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Discernment of Spirits: Rule 4 “Spiritual Desolation”

Discernment of Spirits: Rule 4 Spiritual Desolation

On this week's episode, Dan and Melissa explore the meaning of spiritual desolation and how to recognize it through the examen prayer.

Topics/Questions covered in the show:

  • DivineIntimacyRadioWithDan&MelissaRule 4 – “I call [spiritual] desolation all the contrary of the third rule, such as darkness of soul, disturbance in it, movement to low and earthly things, disquiet from various agitations and temptations, moving to lack of confidence, without hope, without love, finding oneself totally slothful, tepid, sad, and, as if separated from one's Creator and Lord. For just as consolation is contrary to desolation in the same way the thoughts that come from consolation are contrary to the thoughts that come from desolation.”
  • Is distraction in prayer a type of desolation?
  • What is the difference between depression and spiritual desolation?
  • Spiritual desolation (Rule 4) as the opposite of spiritual consolation (Rule 3).
  • Tactics of the enemy to draw a soul away from God.
  • The importance of the examen prayer to recognize the spiraling effect of negative thoughts and overcome the desolation that follows.


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About Dan Burke

Dan is the President of the Avila Foundation, the parent organization of, the Avila Institute for Spiritual Formation, Divine Intimacy Radio and Divine Intimacy Radio - Resources Edition, Into the Deep Parish Programs, the Apostoli Viae (Apostles of the Way) Community, and the FireLight Student Leadership Formation Program, author of the award-winning book, Navigating the Interior Life - Spiritual Direction and the Journey to God, Finding God Through Meditation-St. Peter of Alcantara, 30 Days with Teresa of Avila, Into the Deep, Living the Mystery of Merciful Love: 30 Days with Thérèse of Lisieux, and his newest book The Contemplative Rosary with St. John Paul II and St. Teresa of Avila. Beyond his "contagious" love for Jesus and His Church, he is a grateful husband and father of four, the Executive Director of and writer for EWTN's National Catholic Register, a regular co-host on Register Radio, a writer and speaker who provides online spiritual formation and travels to share his conversion story and the great riches that the Church provides us through authentic Catholic spirituality. Dan has been featured on EWTN's Journey Home program and numerous radio programs.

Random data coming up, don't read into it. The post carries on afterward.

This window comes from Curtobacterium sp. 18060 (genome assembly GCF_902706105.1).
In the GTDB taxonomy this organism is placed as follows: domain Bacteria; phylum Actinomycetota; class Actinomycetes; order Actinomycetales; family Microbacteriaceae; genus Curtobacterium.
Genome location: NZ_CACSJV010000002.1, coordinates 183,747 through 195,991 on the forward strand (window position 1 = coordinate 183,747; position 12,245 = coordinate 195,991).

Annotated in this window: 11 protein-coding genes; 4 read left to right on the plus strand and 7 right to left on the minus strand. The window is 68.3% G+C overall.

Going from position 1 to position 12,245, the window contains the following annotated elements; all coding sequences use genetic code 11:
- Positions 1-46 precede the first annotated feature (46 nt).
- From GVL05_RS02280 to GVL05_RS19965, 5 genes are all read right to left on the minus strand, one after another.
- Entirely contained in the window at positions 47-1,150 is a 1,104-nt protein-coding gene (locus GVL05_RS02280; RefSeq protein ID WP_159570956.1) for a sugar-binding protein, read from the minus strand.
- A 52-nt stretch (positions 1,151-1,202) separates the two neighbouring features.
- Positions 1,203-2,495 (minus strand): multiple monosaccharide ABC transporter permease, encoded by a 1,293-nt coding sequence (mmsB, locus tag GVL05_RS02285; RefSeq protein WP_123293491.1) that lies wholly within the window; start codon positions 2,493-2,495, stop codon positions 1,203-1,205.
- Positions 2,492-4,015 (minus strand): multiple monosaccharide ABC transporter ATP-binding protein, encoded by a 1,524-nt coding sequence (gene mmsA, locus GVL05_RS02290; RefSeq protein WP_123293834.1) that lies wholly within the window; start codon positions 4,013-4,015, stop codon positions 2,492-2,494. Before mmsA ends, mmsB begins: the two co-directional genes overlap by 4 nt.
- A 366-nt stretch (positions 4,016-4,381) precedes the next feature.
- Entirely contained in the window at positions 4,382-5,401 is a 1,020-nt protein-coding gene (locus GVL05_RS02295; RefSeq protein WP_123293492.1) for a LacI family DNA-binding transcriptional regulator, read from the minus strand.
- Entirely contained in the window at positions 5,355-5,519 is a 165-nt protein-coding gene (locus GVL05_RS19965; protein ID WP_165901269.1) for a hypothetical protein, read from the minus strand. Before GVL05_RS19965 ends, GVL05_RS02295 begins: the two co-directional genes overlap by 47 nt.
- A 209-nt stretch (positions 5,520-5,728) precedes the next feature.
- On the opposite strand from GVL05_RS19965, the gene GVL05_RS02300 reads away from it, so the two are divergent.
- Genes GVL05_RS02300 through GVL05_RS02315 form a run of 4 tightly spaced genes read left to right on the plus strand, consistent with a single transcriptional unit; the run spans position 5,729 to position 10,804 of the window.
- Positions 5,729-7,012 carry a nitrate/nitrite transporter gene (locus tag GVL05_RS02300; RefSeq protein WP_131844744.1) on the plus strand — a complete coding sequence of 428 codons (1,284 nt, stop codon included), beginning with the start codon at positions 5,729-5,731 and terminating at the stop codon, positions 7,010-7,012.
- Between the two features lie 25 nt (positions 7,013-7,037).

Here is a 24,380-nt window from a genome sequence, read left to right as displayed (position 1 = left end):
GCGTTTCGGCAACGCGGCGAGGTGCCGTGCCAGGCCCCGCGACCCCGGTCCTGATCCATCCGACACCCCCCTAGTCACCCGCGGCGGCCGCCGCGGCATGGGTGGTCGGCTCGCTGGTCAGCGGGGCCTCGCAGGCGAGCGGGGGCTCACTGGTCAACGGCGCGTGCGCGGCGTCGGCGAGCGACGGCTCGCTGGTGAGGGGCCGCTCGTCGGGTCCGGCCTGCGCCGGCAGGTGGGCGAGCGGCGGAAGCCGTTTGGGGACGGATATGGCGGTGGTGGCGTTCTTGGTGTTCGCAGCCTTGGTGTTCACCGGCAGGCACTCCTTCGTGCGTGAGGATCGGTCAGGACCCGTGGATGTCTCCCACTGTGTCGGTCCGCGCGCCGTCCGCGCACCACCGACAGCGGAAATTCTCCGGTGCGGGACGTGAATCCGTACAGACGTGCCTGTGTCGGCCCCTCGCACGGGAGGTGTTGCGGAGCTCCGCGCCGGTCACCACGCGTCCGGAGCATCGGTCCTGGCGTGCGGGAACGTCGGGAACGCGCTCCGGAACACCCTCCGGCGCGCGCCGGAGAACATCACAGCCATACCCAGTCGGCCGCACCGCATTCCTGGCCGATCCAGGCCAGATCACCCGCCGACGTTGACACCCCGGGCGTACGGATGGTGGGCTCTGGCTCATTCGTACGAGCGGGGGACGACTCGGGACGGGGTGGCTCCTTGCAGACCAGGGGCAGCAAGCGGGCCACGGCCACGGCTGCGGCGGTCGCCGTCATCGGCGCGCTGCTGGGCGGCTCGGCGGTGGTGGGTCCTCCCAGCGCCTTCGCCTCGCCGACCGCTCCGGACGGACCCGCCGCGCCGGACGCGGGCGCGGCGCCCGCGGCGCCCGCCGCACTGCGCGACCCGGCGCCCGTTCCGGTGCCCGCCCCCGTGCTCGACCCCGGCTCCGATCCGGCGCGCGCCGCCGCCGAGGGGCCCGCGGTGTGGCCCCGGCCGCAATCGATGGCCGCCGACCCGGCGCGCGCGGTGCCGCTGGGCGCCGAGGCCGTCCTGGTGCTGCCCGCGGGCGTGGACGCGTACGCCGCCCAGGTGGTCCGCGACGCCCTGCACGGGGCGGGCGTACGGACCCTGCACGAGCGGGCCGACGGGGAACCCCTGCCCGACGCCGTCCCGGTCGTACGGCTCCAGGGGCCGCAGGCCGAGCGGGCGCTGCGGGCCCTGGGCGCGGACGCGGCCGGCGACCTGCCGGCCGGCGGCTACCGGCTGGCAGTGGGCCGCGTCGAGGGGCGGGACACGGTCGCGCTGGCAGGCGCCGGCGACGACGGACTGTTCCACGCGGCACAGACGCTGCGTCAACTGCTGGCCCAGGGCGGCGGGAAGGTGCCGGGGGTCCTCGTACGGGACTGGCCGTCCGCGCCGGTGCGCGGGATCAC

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  • Jeanette

    Whenever I discern that I am in spiritual desolation, for example when I seem to make ‘mountains out of mole hills’, or I wake up feeling spiritual desolation, I make a point of singing to bring my thoughts into control.
    My go-to hymn is: Sing to the Mountains:
    Refrain: “Sing to the mountains, sing to the sea, raise your voices, lift your hearts. This is the day the Lord has made, let all the earth rejoice!
    Vs 1: “I will give thanks to You my Lord. You have answered my plea. You have saved my soul from death. You are my strength and my song. etc.
    Singing God’s praises, in an upbeat way, has helped me tremendously change my thought processes to thankfulness and love.

    When spiritual desolation is deeper, I visit Jesus in the tabernacle or in Adoration and this practice brings me peace and consolation.

    If the spiritual desolation is persistent, I speak with my spiritual director. I have to admit that I tend not to do this until the spiritual desolation is well established and then I get a gentle admonition from my spiritual director that I should have called him earlier! My excuse is that I didn’t want to bother him…but I think we know where that thought comes from. His advice to me is to call him whenever I get into desolation…this helps me discern and dispel the darkness and brings me into the light once again.

    This is a spiritual battle we are in and we need to use all the weapons at our disposal! God bless!!!

    • LizEst

      Yes, the devil hates it when we turn his temptations or annoyances or disturbances to praise of God.

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